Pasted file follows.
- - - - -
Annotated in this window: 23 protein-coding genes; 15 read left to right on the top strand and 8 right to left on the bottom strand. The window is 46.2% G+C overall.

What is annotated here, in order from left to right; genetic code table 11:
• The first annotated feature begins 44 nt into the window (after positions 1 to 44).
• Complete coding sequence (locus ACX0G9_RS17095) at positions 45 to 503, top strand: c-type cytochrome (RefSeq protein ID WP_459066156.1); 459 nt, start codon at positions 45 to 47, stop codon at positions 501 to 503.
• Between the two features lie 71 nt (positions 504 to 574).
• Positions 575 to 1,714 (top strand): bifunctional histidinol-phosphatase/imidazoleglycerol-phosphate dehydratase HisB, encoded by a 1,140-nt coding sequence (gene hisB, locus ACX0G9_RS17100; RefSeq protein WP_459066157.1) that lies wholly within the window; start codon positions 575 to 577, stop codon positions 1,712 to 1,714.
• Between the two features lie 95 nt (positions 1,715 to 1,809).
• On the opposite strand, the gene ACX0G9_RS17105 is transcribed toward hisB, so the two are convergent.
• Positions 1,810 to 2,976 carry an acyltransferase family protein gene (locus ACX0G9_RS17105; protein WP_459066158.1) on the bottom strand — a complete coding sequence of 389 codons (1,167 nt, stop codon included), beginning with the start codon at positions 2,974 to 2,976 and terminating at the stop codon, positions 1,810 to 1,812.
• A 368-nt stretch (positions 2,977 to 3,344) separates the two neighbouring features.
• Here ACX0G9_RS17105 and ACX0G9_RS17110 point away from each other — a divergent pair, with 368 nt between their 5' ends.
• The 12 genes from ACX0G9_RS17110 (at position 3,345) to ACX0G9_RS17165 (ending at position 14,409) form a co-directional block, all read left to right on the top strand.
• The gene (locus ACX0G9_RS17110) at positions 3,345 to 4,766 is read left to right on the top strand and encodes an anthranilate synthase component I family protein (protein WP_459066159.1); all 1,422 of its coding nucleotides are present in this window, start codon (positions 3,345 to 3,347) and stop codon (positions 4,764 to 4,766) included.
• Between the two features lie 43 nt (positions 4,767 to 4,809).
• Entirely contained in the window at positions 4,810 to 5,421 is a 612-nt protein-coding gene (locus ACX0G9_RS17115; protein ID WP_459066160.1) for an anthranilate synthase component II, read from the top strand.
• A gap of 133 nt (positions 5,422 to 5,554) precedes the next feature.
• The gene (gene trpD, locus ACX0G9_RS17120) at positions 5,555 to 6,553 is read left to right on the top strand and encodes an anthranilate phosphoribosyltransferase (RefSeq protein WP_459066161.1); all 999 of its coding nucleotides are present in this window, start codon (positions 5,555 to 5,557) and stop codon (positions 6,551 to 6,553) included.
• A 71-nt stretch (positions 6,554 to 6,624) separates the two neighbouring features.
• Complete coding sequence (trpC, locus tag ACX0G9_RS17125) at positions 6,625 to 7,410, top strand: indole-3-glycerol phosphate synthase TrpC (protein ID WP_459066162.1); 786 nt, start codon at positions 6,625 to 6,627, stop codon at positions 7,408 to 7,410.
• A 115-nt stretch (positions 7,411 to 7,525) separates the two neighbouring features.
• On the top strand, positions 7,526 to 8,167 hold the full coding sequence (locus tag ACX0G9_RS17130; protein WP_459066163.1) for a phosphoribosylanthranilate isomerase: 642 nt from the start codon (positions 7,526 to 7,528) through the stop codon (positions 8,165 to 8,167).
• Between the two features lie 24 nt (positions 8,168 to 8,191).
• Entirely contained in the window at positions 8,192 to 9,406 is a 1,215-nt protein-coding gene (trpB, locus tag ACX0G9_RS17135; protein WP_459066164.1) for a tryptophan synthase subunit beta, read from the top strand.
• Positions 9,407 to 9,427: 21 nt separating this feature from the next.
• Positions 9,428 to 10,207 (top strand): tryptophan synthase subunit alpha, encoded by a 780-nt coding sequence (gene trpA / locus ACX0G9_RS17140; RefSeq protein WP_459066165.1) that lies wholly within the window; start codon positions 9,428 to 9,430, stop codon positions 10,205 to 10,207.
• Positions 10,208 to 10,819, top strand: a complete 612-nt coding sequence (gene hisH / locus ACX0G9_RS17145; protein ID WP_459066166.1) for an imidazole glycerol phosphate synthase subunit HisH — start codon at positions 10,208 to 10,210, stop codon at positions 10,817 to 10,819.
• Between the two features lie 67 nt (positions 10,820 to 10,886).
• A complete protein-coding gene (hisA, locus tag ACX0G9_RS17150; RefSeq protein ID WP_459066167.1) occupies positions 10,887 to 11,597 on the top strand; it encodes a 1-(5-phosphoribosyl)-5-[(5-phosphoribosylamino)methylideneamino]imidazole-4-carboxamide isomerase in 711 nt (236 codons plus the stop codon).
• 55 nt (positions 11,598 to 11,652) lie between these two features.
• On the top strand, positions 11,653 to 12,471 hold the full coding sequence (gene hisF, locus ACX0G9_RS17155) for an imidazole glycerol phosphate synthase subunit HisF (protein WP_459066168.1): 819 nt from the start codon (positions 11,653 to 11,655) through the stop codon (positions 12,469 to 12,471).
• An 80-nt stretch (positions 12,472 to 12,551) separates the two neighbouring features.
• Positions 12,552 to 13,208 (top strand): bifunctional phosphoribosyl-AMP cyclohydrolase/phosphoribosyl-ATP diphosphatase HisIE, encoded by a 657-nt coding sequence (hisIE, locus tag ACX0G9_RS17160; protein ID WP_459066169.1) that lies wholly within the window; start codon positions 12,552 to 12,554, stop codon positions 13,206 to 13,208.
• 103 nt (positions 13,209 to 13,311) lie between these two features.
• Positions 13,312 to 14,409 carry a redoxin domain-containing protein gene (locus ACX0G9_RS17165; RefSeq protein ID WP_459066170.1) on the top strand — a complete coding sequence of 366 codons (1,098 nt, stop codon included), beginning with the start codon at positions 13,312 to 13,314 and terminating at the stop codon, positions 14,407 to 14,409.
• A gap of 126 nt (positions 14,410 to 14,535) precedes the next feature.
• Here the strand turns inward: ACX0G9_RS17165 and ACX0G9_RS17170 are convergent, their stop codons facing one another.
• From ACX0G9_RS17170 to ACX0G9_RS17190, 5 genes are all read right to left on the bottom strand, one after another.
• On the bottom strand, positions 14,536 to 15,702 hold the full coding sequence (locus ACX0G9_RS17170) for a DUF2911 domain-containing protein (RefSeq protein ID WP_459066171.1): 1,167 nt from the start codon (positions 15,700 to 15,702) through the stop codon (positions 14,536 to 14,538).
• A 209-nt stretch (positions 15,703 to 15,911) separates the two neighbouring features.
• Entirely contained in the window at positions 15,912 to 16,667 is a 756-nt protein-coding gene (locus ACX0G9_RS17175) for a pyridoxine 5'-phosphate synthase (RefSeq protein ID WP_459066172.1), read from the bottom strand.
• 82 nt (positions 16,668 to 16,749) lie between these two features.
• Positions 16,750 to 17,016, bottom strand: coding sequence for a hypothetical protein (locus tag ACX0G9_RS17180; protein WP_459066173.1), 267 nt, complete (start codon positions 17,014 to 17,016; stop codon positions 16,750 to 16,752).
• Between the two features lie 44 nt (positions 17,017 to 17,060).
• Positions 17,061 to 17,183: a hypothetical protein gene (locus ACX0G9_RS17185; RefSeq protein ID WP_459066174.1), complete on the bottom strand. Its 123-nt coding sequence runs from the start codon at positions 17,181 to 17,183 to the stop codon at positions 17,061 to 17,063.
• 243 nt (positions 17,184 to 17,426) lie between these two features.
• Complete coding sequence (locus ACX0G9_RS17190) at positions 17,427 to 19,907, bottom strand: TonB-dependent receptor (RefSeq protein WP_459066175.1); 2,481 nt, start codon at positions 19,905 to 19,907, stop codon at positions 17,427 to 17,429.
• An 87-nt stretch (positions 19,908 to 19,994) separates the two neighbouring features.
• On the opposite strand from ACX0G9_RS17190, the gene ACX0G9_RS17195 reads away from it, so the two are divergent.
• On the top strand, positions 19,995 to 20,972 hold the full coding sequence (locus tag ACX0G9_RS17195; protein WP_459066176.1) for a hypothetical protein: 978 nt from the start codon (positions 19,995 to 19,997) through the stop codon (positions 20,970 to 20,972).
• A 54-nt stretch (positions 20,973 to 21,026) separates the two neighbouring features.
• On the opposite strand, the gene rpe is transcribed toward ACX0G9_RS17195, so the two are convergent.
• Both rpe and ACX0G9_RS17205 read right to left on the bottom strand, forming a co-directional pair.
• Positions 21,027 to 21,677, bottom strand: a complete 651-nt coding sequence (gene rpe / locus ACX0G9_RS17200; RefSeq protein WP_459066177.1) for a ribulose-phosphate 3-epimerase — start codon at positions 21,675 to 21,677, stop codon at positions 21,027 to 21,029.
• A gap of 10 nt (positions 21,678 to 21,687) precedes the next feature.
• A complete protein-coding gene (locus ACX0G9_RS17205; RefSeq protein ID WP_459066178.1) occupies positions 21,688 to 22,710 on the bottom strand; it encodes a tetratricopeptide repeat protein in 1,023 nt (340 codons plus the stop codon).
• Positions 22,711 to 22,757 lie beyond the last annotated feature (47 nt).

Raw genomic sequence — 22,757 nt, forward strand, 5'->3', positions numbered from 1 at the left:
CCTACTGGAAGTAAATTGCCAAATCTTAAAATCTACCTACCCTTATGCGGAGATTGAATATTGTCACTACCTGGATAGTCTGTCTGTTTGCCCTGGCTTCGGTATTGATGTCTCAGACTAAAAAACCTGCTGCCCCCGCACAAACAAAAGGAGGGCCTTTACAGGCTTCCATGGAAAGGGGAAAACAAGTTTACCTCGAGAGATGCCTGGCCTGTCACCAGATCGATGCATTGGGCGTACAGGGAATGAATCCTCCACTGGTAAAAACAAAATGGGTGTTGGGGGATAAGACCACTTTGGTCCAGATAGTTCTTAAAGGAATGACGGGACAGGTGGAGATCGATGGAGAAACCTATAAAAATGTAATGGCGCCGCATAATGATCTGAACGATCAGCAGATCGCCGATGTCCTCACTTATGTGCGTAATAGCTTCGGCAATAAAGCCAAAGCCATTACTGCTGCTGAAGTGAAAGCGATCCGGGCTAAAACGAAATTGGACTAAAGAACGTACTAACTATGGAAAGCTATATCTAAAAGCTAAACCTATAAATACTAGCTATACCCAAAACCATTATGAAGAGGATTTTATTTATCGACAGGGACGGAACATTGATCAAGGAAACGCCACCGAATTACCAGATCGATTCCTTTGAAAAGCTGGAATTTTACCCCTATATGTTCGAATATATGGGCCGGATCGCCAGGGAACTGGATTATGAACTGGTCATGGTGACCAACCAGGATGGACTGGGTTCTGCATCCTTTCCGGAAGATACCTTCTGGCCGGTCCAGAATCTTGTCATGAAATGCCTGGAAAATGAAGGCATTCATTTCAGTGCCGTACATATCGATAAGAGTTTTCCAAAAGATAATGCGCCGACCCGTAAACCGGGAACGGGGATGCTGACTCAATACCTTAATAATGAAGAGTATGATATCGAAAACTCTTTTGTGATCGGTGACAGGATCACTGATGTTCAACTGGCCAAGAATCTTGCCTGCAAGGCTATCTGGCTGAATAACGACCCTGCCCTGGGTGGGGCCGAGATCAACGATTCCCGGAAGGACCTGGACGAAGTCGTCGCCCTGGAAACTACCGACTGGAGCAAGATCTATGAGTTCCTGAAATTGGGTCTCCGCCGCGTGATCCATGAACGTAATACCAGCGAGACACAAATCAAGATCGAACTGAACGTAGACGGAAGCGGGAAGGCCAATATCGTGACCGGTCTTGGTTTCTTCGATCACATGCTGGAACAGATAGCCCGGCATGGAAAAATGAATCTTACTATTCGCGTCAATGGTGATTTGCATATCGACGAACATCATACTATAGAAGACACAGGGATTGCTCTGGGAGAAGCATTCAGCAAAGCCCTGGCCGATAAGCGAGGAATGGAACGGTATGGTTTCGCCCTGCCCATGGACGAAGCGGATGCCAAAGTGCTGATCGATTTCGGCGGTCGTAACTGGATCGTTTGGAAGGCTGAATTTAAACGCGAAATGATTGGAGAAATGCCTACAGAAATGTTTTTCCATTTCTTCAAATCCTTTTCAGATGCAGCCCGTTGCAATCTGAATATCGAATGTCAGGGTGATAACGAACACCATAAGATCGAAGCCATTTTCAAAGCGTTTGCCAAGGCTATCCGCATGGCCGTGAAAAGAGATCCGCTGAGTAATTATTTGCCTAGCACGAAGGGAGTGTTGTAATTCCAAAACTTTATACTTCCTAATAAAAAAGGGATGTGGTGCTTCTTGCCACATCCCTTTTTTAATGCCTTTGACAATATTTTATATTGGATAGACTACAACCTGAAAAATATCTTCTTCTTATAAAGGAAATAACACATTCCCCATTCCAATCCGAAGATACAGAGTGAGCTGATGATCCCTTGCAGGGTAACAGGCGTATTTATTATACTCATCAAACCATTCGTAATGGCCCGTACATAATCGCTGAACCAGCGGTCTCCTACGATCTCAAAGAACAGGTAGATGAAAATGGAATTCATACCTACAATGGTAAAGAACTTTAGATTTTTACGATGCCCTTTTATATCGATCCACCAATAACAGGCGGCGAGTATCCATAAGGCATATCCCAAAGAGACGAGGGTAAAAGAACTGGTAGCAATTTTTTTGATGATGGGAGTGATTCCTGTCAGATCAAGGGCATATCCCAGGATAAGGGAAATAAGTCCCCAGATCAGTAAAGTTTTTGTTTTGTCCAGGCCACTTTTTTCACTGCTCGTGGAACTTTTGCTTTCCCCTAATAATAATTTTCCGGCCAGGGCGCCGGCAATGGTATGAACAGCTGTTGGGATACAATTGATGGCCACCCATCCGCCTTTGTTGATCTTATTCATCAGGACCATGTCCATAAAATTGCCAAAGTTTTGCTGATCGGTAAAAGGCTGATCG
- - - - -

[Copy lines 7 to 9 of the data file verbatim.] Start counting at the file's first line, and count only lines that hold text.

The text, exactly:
• Between the two features lie 95 nt (positions 1,715 to 1,809).
• On the opposite strand, the gene ACX0G9_RS17105 is transcribed toward hisB, so the two are convergent.
• Positions 1,810 to 2,976 carry an acyltransferase family protein gene (locus ACX0G9_RS17105; protein WP_459066158.1) on the bottom strand — a complete coding sequence of 389 codons (1,167 nt, stop codon included), beginning with the start codon at positions 2,974 to 2,976 and terminating at the stop codon, positions 1,810 to 1,812.